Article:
MM units were the most frequently encountered unit class (46% of the 181 units studied). These neurons fired erratically in both steady-state light (LSS) and dark (DSS) in the absence of a moving object, their average rate slightly higher in LSS. There was always an MM burst at ON and at OFF of general illumination. The receptive field of a MM unit was the entire ipsilateral eye. Maximum response was elicited by small, jerky object motions in random directions. MM units responded maximally to motions of a black disk, square, or triangle from 3° to 5° in diameter, although good responses could be obtained from white test objects of the same size range. Continuous, smooth motion of a spot in one direction did not give a sustained response. If a spot were jittered in a restricted region of the hemisphere, an MM unit would quickly adapt; if the same spot were moved to an area viewed by an unstimulated area of the eye, the MM response would again return, then adapt. The moving stripe of the "ice cream scoop" object would cause an MM unit burst only at the onset of motion. There was no motion directional sensitivity for any object to which an MM unit responded.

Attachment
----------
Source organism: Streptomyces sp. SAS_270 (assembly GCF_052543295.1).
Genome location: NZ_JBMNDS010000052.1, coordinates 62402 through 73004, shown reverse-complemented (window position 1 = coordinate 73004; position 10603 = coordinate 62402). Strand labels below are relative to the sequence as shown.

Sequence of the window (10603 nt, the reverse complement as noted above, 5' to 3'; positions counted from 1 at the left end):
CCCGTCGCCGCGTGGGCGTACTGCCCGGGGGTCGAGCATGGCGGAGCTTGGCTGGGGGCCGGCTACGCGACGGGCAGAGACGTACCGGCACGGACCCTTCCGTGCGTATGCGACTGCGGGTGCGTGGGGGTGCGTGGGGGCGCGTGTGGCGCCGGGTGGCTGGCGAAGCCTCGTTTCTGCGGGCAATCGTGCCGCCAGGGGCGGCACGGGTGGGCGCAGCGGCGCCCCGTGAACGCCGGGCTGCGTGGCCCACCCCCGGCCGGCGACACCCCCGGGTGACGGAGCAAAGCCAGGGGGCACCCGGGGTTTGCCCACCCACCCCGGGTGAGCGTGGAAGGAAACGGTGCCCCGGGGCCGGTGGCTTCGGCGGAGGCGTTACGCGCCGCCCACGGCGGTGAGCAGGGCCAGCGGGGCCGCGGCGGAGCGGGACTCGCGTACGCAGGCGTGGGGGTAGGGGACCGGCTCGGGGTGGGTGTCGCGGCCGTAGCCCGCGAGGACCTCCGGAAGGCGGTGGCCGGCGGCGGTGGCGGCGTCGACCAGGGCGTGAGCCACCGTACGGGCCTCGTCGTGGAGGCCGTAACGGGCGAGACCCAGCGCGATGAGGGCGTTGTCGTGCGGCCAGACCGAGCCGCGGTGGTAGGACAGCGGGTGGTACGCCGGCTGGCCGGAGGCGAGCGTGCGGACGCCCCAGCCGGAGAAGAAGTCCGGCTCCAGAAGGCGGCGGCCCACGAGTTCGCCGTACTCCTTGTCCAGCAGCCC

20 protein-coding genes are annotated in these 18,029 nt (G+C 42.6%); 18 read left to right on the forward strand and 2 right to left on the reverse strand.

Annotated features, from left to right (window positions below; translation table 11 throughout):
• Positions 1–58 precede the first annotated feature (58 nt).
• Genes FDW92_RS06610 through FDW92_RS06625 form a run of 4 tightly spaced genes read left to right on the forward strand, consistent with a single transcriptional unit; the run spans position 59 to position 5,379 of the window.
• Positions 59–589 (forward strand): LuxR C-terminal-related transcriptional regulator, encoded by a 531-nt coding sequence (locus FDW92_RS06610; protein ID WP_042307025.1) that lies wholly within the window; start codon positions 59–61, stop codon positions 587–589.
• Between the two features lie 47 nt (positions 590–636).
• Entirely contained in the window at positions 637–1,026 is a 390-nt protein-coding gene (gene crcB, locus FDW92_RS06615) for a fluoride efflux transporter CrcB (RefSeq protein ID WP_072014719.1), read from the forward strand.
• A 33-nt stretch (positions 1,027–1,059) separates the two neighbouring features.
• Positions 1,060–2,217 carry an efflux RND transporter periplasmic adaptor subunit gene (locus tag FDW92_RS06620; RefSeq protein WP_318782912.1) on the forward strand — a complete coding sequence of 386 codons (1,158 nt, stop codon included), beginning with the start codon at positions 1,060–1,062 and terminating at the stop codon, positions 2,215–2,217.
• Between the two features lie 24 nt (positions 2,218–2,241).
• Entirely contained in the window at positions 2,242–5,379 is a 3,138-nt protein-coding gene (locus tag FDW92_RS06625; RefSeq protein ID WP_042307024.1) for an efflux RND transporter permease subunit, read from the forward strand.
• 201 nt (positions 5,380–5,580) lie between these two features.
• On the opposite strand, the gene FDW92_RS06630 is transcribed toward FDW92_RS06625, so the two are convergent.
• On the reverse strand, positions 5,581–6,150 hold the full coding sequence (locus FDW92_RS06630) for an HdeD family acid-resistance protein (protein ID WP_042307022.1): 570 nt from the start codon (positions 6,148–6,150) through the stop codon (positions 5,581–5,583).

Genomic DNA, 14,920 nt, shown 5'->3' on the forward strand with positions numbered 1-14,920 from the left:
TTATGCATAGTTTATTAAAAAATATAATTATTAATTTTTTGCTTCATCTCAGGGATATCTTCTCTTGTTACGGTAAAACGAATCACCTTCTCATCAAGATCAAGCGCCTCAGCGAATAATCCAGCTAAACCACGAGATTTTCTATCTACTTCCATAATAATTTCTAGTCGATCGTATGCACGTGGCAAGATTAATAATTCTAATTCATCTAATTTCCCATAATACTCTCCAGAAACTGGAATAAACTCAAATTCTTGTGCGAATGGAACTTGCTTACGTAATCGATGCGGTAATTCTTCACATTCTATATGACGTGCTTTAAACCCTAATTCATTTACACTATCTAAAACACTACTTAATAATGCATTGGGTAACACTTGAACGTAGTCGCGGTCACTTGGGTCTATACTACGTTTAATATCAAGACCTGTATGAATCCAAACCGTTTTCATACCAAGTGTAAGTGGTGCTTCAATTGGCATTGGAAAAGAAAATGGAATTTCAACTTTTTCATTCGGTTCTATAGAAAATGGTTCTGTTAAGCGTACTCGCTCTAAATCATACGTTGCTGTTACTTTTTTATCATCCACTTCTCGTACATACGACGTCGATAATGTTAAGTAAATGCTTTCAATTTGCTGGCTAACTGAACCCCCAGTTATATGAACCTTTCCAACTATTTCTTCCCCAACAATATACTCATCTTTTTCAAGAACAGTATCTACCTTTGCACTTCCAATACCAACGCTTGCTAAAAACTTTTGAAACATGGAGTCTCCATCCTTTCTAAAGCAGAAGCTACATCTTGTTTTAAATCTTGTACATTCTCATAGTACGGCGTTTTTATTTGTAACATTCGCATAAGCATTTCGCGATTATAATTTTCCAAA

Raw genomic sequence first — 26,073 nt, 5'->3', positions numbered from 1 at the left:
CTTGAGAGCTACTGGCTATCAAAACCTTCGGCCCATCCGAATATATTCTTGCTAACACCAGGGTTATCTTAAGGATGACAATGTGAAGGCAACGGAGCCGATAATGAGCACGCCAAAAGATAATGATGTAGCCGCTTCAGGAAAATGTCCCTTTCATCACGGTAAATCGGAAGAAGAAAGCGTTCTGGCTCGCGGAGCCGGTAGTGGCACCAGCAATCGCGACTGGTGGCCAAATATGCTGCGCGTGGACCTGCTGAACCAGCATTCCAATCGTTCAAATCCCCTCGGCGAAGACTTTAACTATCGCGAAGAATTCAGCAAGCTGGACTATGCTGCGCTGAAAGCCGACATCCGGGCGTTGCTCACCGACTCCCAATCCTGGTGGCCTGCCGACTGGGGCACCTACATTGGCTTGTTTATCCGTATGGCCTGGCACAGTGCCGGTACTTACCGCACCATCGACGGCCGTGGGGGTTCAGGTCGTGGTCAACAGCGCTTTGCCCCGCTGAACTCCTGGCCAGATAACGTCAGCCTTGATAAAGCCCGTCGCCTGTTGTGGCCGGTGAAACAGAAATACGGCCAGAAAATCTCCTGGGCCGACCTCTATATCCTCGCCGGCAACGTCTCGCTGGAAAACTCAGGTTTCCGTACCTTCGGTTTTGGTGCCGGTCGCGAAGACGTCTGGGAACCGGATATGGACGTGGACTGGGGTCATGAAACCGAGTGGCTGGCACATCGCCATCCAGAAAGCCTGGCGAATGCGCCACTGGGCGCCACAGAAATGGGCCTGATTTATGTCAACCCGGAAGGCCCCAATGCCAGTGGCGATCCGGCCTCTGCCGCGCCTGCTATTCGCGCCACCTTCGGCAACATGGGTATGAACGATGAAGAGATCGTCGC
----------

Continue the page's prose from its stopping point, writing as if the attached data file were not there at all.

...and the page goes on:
MM units behaved similarly in their responses to visual objects as the descending contralateral movement detector (DCMD) neuron axons in the ventral nerve cord. However, MM units were unique in that they could be caused to fire faster when the animal was given tactile stimuli (e.g., stroke the legs and abdomen with a paintbrush or fine wire), or acoustic stimuli (e.g., loud clicks). Tactile and acoustic stimuli adapted far more slowly than responses to jittered spots. Mechanical and visual stimuli given close in time generally revealed no particular response poten-tiation of one vs. the other.
Northrop and Guignon (1970) used radio-frequency lesioning to estimate the recording sites of OL units. Of 30 MM units lesioned, 8 were found on the proximal, distal, and lateral surfaces of the medulla, 3 were in the outer chiasma (between the lamina and the medulla), 2 were in the lamina, 5 were in the volume of the medulla,
7 were in the lobula, and 5 were in the inner chiasma (between the medulla and lobula). Receptive fields of the MM unit were both CEs (ipsilateral and contralateral).
MM units were also found in Locusta by Horridge et al. (1965) (type CE) and in moths by Blest and Collett (1966). Over 30 years have past, and the role of these ubiquitous units is still not known. A good guess is arousal, a sort of sensitivity control triggered by high-spatial-frequency object's new movement anywhere in the animal's visual field, or by a novel sound or touch.
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